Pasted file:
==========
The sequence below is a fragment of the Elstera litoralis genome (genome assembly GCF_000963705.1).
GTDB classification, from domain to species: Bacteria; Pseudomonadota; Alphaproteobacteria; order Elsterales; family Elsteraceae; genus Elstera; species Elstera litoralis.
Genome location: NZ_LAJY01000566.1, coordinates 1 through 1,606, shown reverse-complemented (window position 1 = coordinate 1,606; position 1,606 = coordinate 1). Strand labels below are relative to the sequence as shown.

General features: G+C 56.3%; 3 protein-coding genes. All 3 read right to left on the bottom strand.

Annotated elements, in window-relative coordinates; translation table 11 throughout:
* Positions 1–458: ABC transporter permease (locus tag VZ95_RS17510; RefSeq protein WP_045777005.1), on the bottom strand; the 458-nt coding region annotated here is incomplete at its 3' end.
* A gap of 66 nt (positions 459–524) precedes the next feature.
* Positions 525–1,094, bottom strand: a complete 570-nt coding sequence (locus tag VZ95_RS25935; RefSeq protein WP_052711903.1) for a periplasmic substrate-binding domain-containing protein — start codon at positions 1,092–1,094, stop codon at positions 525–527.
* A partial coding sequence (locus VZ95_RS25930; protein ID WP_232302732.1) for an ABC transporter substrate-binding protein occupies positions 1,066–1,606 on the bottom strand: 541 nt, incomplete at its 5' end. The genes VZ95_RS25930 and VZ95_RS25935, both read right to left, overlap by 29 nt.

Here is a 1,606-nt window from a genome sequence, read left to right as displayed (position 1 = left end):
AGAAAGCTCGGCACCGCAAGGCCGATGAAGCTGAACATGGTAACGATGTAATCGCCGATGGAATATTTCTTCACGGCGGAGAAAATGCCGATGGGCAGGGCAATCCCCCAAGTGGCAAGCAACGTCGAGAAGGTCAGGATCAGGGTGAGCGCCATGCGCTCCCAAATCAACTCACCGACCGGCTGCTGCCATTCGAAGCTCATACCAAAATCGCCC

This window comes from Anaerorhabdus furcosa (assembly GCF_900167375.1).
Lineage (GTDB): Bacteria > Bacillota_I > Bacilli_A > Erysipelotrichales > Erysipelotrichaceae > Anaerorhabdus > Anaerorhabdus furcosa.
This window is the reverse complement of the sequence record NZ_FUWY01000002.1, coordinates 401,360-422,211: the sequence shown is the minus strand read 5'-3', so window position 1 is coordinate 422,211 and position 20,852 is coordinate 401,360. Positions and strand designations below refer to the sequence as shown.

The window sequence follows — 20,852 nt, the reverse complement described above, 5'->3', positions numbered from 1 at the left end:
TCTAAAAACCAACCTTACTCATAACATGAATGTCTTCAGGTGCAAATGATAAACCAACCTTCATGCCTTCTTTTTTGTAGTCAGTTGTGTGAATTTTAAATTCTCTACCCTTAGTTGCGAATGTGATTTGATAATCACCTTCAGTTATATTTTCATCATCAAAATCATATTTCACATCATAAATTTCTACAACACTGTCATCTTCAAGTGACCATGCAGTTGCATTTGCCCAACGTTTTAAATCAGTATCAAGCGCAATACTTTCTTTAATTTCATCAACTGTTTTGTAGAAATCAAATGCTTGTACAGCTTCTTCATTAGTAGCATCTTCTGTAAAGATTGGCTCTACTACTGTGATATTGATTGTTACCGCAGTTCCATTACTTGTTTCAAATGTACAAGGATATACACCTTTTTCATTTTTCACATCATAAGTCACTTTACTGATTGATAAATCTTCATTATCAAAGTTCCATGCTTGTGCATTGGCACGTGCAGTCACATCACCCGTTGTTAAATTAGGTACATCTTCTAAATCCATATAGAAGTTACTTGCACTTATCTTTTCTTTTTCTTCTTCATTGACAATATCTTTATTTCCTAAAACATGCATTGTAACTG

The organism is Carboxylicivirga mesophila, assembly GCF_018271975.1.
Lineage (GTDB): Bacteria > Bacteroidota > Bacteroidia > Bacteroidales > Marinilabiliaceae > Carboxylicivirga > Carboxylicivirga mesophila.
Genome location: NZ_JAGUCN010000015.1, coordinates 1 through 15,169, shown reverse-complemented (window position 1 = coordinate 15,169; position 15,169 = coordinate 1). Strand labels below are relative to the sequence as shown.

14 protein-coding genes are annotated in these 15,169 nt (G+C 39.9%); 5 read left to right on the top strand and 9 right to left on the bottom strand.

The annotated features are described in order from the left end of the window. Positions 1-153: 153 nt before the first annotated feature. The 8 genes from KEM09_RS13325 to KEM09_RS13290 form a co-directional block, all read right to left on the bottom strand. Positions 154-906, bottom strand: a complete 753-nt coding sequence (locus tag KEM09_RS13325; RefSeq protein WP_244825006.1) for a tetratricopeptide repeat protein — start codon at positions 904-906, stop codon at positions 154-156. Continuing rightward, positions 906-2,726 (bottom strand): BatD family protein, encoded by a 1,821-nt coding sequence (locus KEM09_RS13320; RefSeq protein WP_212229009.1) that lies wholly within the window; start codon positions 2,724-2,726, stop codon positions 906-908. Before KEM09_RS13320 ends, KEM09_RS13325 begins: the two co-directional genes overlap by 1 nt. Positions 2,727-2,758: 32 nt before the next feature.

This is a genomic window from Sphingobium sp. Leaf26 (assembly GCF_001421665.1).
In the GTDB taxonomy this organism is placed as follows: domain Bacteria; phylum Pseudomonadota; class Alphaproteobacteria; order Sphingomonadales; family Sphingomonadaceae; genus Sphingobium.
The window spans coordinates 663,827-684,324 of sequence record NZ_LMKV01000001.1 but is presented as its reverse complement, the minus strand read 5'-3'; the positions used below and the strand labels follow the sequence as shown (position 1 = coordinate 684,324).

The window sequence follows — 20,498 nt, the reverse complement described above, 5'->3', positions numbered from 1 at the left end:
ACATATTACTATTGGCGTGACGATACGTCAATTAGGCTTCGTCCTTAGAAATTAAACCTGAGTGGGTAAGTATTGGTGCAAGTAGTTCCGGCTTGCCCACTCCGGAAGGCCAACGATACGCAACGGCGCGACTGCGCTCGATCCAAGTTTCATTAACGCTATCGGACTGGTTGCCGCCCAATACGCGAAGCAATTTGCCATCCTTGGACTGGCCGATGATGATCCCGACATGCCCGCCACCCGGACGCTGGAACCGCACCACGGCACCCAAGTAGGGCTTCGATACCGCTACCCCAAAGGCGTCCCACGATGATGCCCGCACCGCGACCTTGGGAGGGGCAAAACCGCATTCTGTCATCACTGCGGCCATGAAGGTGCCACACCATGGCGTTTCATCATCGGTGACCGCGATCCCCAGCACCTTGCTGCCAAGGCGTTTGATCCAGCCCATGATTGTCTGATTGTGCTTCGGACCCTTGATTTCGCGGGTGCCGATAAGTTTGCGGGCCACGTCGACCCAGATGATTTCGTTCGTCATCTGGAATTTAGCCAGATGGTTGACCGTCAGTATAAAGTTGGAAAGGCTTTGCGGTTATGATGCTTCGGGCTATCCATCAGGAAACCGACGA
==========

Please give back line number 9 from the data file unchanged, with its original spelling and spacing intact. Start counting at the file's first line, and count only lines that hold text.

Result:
* A partial coding sequence (locus VZ95_RS25930; protein ID WP_232302732.1) for an ABC transporter substrate-binding protein occupies positions 1,066–1,606 on the bottom strand: 541 nt, incomplete at its 5' end. The genes VZ95_RS25930 and VZ95_RS25935, both read right to left, overlap by 29 nt.